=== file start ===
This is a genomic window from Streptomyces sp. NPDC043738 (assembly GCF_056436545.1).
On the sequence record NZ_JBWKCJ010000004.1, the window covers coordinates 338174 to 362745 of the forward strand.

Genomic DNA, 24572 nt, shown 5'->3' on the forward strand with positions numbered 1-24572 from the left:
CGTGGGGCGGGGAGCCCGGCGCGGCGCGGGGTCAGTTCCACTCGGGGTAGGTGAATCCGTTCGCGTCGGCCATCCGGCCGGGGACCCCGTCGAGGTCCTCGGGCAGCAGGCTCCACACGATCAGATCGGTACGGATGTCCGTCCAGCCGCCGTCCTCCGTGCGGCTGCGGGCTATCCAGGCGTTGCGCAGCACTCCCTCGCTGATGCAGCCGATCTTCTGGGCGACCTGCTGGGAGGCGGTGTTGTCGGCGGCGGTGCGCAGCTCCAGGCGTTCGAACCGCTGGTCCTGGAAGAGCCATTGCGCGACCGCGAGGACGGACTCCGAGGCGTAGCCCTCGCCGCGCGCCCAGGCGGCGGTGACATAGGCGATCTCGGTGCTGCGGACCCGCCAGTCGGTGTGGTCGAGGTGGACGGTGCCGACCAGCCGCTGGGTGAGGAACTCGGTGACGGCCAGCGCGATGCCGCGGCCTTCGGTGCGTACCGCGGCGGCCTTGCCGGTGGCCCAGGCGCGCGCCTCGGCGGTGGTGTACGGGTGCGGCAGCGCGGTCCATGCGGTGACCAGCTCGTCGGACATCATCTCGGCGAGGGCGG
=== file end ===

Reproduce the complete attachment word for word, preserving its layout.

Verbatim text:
This is a genomic window from Streptomyces sp. NPDC043738 (assembly GCF_056436545.1).
On the sequence record NZ_JBWKCJ010000004.1, the window covers coordinates 338174 to 362745 of the forward strand.

Genomic DNA, 24572 nt, shown 5'->3' on the forward strand with positions numbered 1-24572 from the left:
CGTGGGGCGGGGAGCCCGGCGCGGCGCGGGGTCAGTTCCACTCGGGGTAGGTGAATCCGTTCGCGTCGGCCATCCGGCCGGGGACCCCGTCGAGGTCCTCGGGCAGCAGGCTCCACACGATCAGATCGGTACGGATGTCCGTCCAGCCGCCGTCCTCCGTGCGGCTGCGGGCTATCCAGGCGTTGCGCAGCACTCCCTCGCTGATGCAGCCGATCTTCTGGGCGACCTGCTGGGAGGCGGTGTTGTCGGCGGCGGTGCGCAGCTCCAGGCGTTCGAACCGCTGGTCCTGGAAGAGCCATTGCGCGACCGCGAGGACGGACTCCGAGGCGTAGCCCTCGCCGCGCGCCCAGGCGGCGGTGACATAGGCGATCTCGGTGCTGCGGACCCGCCAGTCGGTGTGGTCGAGGTGGACGGTGCCGACCAGCCGCTGGGTGAGGAACTCGGTGACGGCCAGCGCGATGCCGCGGCCTTCGGTGCGTACCGCGGCGGCCTTGCCGGTGGCCCAGGCGCGCGCCTCGGCGGTGGTGTACGGGTGCGGCAGCGCGGTCCATGCGGTGACCAGCTCGTCGGACATCATCTCGGCGAGGGCGG